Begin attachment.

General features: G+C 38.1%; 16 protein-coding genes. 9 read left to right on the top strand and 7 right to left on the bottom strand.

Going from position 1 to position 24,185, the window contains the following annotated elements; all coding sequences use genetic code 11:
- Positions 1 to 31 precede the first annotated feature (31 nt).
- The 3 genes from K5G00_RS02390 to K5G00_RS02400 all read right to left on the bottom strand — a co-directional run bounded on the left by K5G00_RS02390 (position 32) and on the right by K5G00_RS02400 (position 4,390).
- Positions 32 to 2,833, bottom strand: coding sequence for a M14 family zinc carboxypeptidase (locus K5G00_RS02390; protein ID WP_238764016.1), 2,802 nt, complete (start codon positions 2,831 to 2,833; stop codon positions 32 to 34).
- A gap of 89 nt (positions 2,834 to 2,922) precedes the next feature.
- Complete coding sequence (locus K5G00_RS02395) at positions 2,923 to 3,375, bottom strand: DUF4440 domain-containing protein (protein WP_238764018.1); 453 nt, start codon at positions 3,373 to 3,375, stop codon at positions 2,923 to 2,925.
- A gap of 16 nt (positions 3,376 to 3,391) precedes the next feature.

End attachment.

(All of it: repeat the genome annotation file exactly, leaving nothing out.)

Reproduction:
General features: G+C 38.1%; 16 protein-coding genes. 9 read left to right on the top strand and 7 right to left on the bottom strand.

Going from position 1 to position 24,185, the window contains the following annotated elements; all coding sequences use genetic code 11:
- Positions 1 to 31 precede the first annotated feature (31 nt).
- The 3 genes from K5G00_RS02390 to K5G00_RS02400 all read right to left on the bottom strand — a co-directional run bounded on the left by K5G00_RS02390 (position 32) and on the right by K5G00_RS02400 (position 4,390).
- Positions 32 to 2,833, bottom strand: coding sequence for a M14 family zinc carboxypeptidase (locus K5G00_RS02390; protein ID WP_238764016.1), 2,802 nt, complete (start codon positions 2,831 to 2,833; stop codon positions 32 to 34).
- A gap of 89 nt (positions 2,834 to 2,922) precedes the next feature.
- Complete coding sequence (locus K5G00_RS02395) at positions 2,923 to 3,375, bottom strand: DUF4440 domain-containing protein (protein WP_238764018.1); 453 nt, start codon at positions 3,373 to 3,375, stop codon at positions 2,923 to 2,925.
- A gap of 16 nt (positions 3,376 to 3,391) precedes the next feature.